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Lawsuit: Minneapolis violated data law in withholding information in fatal police shooting

Chao Xiong

Dec 19, 2019

A community group that helps the families of people killed by police is claiming that the city of Minneapolis is violating data practices laws by withholding some information about Sunday’s fatal shooting of a north Minneapolis man.

Communities United Against Police Brutality (CUAPB) filed a complaint Wednesday in Hennepin County District Court and is asking a judge to intervene in the matter. The non-profit said that on Monday it requested several pieces of information from Minneapolis police about the death of Chiasher Fong Vue, and that the city has refused to comply.

“The data requested by CUAPB through the 12/16/19 Request is required to be public at all times in the Minneapolis Police Department,” the group’s complaint said. “

As a result of the City of Minneapolis violation of MN Stat. 13.82, CUAPB is unable to fulfill its mission of increasing oversight and accountability of the Minneapolis Police Department with respect to police misconduct and to provide timely assistance to the family of Chiasher Fong Vue.”

The city could not be immediately reached for comment.

Community leaders and Vue’s family members and friends held a vigil Tuesday evening outside his home in the 3100 block of N. Thomas Avenue where he was killed. Police were called to the address about 3 a.m. Sunday for a domestic disturbance and learned en route that someone had fired shots inside.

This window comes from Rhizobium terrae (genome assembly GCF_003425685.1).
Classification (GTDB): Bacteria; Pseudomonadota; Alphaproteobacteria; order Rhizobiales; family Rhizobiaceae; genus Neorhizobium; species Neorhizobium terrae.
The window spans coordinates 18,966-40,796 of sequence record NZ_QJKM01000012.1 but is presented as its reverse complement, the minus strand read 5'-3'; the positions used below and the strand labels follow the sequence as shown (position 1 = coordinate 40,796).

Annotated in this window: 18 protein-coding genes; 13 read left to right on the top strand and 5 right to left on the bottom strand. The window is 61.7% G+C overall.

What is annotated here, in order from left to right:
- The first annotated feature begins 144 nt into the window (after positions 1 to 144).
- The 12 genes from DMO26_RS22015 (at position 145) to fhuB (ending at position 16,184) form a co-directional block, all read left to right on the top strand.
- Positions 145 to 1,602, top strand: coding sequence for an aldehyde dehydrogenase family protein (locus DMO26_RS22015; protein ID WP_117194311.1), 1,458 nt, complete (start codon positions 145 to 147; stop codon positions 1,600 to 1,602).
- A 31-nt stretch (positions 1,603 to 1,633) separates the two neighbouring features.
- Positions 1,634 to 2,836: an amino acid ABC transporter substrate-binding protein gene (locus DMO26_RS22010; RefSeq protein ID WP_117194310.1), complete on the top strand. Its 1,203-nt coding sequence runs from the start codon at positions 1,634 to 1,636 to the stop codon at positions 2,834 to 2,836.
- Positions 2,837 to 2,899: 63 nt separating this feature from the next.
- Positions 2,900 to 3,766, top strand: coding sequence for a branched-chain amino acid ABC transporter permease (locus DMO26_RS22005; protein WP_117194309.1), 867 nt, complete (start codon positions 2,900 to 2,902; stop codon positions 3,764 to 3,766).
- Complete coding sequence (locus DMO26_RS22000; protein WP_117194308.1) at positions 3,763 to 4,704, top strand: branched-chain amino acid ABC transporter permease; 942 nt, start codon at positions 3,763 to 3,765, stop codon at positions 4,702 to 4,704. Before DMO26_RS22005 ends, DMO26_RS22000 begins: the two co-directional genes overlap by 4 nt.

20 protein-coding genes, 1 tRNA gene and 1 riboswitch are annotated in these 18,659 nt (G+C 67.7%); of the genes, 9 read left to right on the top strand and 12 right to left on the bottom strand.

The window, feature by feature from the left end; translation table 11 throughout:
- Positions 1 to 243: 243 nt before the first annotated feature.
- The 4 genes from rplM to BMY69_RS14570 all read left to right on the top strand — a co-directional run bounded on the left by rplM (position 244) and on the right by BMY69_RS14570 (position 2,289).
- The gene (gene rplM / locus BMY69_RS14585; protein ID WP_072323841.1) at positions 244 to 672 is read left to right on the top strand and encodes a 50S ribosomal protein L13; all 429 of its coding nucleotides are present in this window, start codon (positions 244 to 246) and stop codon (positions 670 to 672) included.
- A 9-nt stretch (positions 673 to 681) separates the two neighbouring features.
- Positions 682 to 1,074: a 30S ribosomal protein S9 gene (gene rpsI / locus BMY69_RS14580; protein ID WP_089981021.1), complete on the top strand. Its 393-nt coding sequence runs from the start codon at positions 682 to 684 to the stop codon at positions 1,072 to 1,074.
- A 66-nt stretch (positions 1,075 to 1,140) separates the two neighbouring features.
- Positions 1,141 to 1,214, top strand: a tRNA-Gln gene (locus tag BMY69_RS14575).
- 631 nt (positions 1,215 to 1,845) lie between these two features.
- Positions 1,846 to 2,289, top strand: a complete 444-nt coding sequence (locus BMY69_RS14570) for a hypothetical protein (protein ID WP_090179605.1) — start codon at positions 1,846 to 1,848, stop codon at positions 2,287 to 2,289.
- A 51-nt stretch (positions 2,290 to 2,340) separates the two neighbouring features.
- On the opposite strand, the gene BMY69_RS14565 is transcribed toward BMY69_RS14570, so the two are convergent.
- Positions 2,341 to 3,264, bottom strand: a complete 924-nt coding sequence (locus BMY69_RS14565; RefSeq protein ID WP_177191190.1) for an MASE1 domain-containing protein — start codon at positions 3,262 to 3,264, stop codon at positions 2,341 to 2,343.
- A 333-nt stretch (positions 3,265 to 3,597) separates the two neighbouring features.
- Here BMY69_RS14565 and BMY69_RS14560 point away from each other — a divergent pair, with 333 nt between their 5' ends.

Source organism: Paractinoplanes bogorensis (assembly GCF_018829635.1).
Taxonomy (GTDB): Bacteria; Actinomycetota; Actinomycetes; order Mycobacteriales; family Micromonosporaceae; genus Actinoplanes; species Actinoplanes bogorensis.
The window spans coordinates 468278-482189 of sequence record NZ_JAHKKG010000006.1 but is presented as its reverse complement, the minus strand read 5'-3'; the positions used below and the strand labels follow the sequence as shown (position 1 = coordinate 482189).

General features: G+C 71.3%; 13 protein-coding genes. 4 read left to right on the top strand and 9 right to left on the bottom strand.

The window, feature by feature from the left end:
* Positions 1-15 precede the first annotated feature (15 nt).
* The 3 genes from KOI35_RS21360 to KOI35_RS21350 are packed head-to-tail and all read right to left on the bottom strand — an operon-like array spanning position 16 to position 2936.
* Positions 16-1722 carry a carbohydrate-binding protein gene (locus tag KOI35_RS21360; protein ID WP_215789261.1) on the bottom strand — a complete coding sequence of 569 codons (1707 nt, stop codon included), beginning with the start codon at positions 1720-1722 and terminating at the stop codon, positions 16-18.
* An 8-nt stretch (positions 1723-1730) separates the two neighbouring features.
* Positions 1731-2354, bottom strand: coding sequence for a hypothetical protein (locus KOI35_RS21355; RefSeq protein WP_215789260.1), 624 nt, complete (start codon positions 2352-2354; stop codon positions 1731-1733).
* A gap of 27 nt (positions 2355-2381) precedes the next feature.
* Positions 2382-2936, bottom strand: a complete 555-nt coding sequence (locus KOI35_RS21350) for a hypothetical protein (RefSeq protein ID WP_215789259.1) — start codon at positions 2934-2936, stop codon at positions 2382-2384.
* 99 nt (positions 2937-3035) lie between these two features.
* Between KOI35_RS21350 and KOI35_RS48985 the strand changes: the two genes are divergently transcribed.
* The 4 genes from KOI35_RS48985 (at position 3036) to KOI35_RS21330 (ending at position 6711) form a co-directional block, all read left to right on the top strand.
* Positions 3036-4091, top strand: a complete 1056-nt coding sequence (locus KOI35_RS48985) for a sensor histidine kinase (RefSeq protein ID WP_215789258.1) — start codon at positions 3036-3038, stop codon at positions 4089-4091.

While most of the home’s occupants fled, authorities said Vue walked outside after a brief standoff and pointed a “long gun” at police. Officers opened fire.

Family and friends questioned why officers fired dozens of shots at Vue, 52. Questions remain about whether Vue, 52, shot at officers and, if so, how many times.

CUAPB said in its complaint that it filed a request through the city’s online data request portal for: the time, date and place of the incident; any resistance encountered by police; whether weapons were used by the agency or “other individual”; the legal basis for the action; the identities of agency’s units and staff involved; whether police used a portable recording system; and the manner in which police received information that led to their actions, among other information.

The data, the group said, is public data as outlined by state law.

A staffer with the police’s records unit e-mailed CUAPB Tuesday saying that information about the case would be posted on the city’s website “as it becomes available,” CUAPB’s complaint said.

The group said that the city failed to publicly report six pieces of data from the case, including whether police encountered resistance, whether weapons were used by police or other people, and the legal basis for the action, among others.

The city possesses all the data in question, the group’s complaint said.

CUAPB is asking a judge to order the city to comply with the request, find damages against the city for not complying with the Minnesota Government Data Practices Act and award legal costs and fees to CUAPB.

Chao Xiong • 612-270-4708

Twitter: @ChaoStrib

CREDIT: By Chao Xiong

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